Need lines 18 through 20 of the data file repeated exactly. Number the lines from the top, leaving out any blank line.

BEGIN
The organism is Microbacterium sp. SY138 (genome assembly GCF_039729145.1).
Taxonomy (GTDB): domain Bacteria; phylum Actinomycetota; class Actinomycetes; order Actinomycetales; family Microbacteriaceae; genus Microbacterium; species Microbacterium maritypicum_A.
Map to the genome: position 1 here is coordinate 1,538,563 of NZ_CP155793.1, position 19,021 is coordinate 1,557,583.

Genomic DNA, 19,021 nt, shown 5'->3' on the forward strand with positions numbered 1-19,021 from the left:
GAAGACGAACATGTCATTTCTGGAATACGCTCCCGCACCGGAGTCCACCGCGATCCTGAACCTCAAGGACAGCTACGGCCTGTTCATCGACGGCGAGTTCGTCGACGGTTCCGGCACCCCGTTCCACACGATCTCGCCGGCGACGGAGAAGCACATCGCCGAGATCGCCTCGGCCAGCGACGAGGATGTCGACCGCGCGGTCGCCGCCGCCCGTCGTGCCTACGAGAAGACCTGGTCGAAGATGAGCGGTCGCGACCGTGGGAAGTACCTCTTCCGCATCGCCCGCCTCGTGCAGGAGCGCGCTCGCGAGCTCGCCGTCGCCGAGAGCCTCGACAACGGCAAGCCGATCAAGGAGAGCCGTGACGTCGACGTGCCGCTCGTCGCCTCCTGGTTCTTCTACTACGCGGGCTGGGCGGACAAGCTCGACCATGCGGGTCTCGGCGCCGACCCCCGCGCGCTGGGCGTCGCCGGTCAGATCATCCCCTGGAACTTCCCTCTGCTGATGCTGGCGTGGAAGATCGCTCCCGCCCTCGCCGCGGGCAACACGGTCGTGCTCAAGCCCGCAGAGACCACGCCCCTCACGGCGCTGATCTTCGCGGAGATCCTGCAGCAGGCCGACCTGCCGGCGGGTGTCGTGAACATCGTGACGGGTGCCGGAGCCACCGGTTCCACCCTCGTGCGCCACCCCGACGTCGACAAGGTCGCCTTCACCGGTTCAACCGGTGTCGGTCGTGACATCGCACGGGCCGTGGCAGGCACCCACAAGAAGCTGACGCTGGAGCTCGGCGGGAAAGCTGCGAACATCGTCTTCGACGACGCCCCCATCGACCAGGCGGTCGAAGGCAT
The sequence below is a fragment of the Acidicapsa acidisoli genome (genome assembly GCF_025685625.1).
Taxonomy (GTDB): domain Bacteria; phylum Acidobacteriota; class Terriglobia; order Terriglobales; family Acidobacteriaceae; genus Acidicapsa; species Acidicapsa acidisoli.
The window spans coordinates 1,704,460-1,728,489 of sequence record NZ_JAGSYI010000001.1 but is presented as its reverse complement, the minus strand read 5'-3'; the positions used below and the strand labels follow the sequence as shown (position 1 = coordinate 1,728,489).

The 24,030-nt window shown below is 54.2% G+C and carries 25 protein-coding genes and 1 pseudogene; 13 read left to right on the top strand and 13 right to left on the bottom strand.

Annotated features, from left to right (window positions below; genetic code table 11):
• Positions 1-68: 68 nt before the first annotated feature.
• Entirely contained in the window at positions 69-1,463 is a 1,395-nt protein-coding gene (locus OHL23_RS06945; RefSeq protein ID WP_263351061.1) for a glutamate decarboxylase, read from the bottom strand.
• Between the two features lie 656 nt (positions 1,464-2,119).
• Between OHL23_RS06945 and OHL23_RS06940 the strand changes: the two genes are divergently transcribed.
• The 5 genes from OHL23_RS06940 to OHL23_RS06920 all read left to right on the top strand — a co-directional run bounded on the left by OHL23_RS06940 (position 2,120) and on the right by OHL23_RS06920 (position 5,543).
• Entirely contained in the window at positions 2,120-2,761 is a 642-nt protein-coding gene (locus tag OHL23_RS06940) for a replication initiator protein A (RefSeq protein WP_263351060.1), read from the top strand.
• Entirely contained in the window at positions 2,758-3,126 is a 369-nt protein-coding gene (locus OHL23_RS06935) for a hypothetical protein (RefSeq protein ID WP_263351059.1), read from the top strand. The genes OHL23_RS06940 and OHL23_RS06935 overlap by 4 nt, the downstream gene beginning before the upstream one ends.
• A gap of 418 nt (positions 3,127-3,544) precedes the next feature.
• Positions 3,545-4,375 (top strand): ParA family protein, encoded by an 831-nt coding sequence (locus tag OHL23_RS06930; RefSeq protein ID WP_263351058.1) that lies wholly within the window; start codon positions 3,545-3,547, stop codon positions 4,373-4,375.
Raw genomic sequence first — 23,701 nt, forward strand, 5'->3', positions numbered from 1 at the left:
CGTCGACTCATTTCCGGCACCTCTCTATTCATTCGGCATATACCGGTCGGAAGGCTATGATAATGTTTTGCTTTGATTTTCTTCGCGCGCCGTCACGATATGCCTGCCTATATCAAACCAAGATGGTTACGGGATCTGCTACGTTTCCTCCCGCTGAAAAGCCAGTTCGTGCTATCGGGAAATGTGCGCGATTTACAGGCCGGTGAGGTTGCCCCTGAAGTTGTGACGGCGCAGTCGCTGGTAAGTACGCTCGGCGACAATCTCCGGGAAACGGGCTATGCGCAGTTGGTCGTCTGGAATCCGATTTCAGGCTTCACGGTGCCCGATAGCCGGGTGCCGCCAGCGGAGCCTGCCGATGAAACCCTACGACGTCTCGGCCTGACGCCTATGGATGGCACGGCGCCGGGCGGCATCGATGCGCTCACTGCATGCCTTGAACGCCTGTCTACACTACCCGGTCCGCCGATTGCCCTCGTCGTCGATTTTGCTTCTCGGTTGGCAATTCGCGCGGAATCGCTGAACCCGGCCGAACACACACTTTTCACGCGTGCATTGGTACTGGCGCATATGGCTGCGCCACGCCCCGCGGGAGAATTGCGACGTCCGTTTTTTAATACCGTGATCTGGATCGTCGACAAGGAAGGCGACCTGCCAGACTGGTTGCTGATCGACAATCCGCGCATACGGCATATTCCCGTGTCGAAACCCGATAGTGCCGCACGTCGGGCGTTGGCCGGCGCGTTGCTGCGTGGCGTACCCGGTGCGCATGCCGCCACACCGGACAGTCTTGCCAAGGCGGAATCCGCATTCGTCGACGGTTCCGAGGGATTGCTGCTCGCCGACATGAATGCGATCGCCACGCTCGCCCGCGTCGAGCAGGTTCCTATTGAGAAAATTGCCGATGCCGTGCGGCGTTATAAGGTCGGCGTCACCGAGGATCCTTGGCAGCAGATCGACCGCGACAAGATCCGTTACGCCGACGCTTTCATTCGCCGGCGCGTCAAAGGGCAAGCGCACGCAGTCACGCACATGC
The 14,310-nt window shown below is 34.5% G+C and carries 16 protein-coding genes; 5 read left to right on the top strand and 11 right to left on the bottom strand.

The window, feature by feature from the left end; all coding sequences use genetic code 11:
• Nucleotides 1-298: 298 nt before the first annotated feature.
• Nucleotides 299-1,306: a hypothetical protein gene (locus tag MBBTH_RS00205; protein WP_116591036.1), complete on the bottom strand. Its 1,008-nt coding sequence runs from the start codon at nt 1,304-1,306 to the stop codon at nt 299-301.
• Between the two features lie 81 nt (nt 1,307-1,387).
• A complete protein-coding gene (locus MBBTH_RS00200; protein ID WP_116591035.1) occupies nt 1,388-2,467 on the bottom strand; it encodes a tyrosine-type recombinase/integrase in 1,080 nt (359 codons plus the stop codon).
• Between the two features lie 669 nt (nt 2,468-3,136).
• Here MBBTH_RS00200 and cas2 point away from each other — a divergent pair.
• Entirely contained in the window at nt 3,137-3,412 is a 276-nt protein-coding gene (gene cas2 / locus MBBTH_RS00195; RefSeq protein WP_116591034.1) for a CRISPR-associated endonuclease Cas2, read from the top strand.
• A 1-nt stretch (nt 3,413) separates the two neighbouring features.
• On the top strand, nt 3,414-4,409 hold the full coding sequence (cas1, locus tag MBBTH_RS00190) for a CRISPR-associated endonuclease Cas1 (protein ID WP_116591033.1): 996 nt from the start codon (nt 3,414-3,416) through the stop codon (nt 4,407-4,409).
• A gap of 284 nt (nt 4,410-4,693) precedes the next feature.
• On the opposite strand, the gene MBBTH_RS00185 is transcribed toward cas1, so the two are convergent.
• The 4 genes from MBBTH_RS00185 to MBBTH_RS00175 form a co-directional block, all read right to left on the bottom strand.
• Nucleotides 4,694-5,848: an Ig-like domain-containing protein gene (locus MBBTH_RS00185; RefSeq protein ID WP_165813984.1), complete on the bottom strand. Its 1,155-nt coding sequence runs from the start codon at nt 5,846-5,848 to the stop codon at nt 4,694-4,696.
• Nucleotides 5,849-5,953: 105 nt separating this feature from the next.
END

• A gap of 418 nt (positions 3,127-3,544) precedes the next feature.
• Positions 3,545-4,375 (top strand): ParA family protein, encoded by an 831-nt coding sequence (locus tag OHL23_RS06930; RefSeq protein ID WP_263351058.1) that lies wholly within the window; start codon positions 3,545-3,547, stop codon positions 4,373-4,375.
Raw genomic sequence first — 23,701 nt, forward strand, 5'->3', positions numbered from 1 at the left: